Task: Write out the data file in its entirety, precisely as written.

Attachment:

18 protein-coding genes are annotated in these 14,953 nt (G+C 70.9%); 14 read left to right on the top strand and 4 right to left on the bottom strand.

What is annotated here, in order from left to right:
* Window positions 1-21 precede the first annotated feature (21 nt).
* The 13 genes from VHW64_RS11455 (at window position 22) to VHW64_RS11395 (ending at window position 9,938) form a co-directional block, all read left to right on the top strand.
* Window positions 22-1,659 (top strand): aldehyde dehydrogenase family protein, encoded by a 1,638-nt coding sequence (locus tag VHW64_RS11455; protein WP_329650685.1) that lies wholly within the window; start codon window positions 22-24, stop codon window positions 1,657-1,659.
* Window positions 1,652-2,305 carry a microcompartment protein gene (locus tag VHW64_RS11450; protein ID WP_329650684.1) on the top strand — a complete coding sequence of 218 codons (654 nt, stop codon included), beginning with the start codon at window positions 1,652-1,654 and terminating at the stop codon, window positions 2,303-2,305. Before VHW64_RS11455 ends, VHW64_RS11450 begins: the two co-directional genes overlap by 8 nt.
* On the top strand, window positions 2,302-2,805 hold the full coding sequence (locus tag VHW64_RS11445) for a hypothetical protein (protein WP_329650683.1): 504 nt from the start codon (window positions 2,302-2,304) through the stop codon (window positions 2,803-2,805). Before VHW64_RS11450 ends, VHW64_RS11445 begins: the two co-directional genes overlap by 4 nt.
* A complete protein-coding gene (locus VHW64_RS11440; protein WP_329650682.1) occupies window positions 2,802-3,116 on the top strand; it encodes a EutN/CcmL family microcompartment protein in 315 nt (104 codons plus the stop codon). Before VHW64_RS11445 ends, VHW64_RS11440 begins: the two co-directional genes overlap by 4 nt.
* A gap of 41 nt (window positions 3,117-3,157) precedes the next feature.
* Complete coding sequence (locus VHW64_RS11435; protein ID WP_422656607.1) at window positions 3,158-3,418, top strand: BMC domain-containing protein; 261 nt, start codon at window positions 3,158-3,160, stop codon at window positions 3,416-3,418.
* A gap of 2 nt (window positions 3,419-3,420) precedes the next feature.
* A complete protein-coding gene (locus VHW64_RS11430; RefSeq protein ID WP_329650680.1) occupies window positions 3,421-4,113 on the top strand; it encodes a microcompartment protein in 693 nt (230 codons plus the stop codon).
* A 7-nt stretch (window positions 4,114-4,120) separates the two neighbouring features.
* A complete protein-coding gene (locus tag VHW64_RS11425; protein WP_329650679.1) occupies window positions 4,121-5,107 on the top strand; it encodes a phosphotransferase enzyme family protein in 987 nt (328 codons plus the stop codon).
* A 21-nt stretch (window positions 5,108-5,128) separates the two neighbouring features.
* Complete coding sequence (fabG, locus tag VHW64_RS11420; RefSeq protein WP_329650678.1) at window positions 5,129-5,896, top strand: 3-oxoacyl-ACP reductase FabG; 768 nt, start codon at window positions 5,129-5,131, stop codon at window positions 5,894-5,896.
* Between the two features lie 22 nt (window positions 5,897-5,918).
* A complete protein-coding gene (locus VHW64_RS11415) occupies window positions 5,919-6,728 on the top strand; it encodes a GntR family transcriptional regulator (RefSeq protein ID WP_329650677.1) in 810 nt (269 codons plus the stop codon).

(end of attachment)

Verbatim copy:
18 protein-coding genes are annotated in these 14,953 nt (G+C 70.9%); 14 read left to right on the top strand and 4 right to left on the bottom strand.

What is annotated here, in order from left to right:
* Window positions 1-21 precede the first annotated feature (21 nt).
* The 13 genes from VHW64_RS11455 (at window position 22) to VHW64_RS11395 (ending at window position 9,938) form a co-directional block, all read left to right on the top strand.
* Window positions 22-1,659 (top strand): aldehyde dehydrogenase family protein, encoded by a 1,638-nt coding sequence (locus tag VHW64_RS11455; protein WP_329650685.1) that lies wholly within the window; start codon window positions 22-24, stop codon window positions 1,657-1,659.
* Window positions 1,652-2,305 carry a microcompartment protein gene (locus tag VHW64_RS11450; protein ID WP_329650684.1) on the top strand — a complete coding sequence of 218 codons (654 nt, stop codon included), beginning with the start codon at window positions 1,652-1,654 and terminating at the stop codon, window positions 2,303-2,305. Before VHW64_RS11455 ends, VHW64_RS11450 begins: the two co-directional genes overlap by 8 nt.
* On the top strand, window positions 2,302-2,805 hold the full coding sequence (locus tag VHW64_RS11445) for a hypothetical protein (protein WP_329650683.1): 504 nt from the start codon (window positions 2,302-2,304) through the stop codon (window positions 2,803-2,805). Before VHW64_RS11450 ends, VHW64_RS11445 begins: the two co-directional genes overlap by 4 nt.
* A complete protein-coding gene (locus VHW64_RS11440; protein WP_329650682.1) occupies window positions 2,802-3,116 on the top strand; it encodes a EutN/CcmL family microcompartment protein in 315 nt (104 codons plus the stop codon). Before VHW64_RS11445 ends, VHW64_RS11440 begins: the two co-directional genes overlap by 4 nt.
* A gap of 41 nt (window positions 3,117-3,157) precedes the next feature.
* Complete coding sequence (locus VHW64_RS11435; protein ID WP_422656607.1) at window positions 3,158-3,418, top strand: BMC domain-containing protein; 261 nt, start codon at window positions 3,158-3,160, stop codon at window positions 3,416-3,418.
* A gap of 2 nt (window positions 3,419-3,420) precedes the next feature.
* A complete protein-coding gene (locus VHW64_RS11430; RefSeq protein ID WP_329650680.1) occupies window positions 3,421-4,113 on the top strand; it encodes a microcompartment protein in 693 nt (230 codons plus the stop codon).
* A 7-nt stretch (window positions 4,114-4,120) separates the two neighbouring features.
* A complete protein-coding gene (locus tag VHW64_RS11425; protein WP_329650679.1) occupies window positions 4,121-5,107 on the top strand; it encodes a phosphotransferase enzyme family protein in 987 nt (328 codons plus the stop codon).
* A 21-nt stretch (window positions 5,108-5,128) separates the two neighbouring features.
* Complete coding sequence (fabG, locus tag VHW64_RS11420; RefSeq protein WP_329650678.1) at window positions 5,129-5,896, top strand: 3-oxoacyl-ACP reductase FabG; 768 nt, start codon at window positions 5,129-5,131, stop codon at window positions 5,894-5,896.
* Between the two features lie 22 nt (window positions 5,897-5,918).
* A complete protein-coding gene (locus VHW64_RS11415) occupies window positions 5,919-6,728 on the top strand; it encodes a GntR family transcriptional regulator (RefSeq protein ID WP_329650677.1) in 810 nt (269 codons plus the stop codon).